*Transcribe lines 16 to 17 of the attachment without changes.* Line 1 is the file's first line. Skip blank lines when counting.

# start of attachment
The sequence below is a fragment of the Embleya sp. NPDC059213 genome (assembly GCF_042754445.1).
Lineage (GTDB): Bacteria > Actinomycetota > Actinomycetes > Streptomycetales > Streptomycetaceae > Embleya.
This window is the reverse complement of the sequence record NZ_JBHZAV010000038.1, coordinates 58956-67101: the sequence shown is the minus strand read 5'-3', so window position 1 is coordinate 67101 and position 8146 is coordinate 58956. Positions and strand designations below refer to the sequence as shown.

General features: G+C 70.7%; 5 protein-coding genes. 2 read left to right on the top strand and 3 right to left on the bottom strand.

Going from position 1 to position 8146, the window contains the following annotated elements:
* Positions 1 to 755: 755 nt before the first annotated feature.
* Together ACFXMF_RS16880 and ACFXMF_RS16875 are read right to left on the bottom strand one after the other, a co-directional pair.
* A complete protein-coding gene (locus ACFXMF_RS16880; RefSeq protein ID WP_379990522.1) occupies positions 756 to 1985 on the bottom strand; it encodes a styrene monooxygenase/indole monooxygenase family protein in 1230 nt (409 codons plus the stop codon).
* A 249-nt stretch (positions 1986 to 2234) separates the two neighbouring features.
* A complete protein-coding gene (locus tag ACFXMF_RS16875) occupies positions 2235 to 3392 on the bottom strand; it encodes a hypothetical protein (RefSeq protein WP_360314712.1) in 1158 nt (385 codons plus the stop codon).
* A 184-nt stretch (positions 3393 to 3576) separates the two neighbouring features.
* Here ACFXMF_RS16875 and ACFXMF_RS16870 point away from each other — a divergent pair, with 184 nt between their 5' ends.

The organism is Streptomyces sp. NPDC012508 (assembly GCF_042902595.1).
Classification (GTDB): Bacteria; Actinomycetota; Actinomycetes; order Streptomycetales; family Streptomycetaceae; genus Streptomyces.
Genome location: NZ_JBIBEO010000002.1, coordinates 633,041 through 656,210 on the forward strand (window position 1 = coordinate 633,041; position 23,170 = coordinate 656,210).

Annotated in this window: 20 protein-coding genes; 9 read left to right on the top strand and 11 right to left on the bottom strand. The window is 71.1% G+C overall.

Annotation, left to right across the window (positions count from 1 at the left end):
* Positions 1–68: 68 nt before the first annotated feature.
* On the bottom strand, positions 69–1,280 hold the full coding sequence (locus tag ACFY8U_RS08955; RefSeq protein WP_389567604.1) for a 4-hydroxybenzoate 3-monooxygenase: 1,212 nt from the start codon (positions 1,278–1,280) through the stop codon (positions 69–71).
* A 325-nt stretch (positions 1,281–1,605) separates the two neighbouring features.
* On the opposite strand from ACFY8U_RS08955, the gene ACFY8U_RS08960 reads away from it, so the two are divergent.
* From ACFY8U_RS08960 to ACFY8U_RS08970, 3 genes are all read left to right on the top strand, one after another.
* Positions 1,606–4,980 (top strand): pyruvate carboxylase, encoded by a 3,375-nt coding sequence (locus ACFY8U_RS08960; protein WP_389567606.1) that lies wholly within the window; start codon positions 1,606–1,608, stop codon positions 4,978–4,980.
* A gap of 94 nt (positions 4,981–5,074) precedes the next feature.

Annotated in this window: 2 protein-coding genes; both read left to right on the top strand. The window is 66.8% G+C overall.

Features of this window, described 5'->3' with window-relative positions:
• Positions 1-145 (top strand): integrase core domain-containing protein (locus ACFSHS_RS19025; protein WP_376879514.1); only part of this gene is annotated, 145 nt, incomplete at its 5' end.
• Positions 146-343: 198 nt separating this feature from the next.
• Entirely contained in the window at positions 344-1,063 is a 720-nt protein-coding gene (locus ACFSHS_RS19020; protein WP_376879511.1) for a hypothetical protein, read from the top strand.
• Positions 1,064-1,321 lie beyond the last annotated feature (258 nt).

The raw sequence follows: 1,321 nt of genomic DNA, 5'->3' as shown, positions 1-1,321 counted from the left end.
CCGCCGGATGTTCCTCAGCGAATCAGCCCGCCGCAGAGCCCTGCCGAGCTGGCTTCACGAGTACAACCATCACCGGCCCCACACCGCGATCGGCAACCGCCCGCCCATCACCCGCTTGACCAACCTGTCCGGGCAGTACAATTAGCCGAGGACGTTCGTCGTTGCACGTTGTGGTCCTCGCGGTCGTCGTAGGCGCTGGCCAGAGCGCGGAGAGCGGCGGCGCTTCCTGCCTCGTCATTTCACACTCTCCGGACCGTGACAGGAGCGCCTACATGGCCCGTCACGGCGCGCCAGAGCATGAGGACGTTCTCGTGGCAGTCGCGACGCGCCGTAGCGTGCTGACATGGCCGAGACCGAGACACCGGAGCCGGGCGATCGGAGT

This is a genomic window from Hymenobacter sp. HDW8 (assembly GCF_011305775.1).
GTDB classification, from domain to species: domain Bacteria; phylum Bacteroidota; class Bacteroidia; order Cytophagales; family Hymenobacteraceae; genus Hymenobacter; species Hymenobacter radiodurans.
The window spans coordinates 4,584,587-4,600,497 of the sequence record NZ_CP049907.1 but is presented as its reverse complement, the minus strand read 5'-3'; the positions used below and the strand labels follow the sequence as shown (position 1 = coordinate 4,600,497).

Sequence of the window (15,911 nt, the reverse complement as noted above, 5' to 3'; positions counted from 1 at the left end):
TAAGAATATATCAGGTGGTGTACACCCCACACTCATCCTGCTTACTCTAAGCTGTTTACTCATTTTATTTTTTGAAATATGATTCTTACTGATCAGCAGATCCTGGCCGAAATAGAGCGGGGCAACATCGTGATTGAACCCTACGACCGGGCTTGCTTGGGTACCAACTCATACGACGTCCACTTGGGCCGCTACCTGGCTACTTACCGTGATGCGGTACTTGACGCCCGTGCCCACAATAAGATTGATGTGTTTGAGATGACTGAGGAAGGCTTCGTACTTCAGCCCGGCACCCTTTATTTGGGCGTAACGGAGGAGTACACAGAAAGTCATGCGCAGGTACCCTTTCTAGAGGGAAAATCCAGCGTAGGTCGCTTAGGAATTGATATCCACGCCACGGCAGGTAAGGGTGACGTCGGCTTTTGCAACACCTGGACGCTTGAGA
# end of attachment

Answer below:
Annotated in this window: 20 protein-coding genes; 9 read left to right on the top strand and 11 right to left on the bottom strand. The window is 71.1% G+C overall.

Annotation, left to right across the window (positions count from 1 at the left end):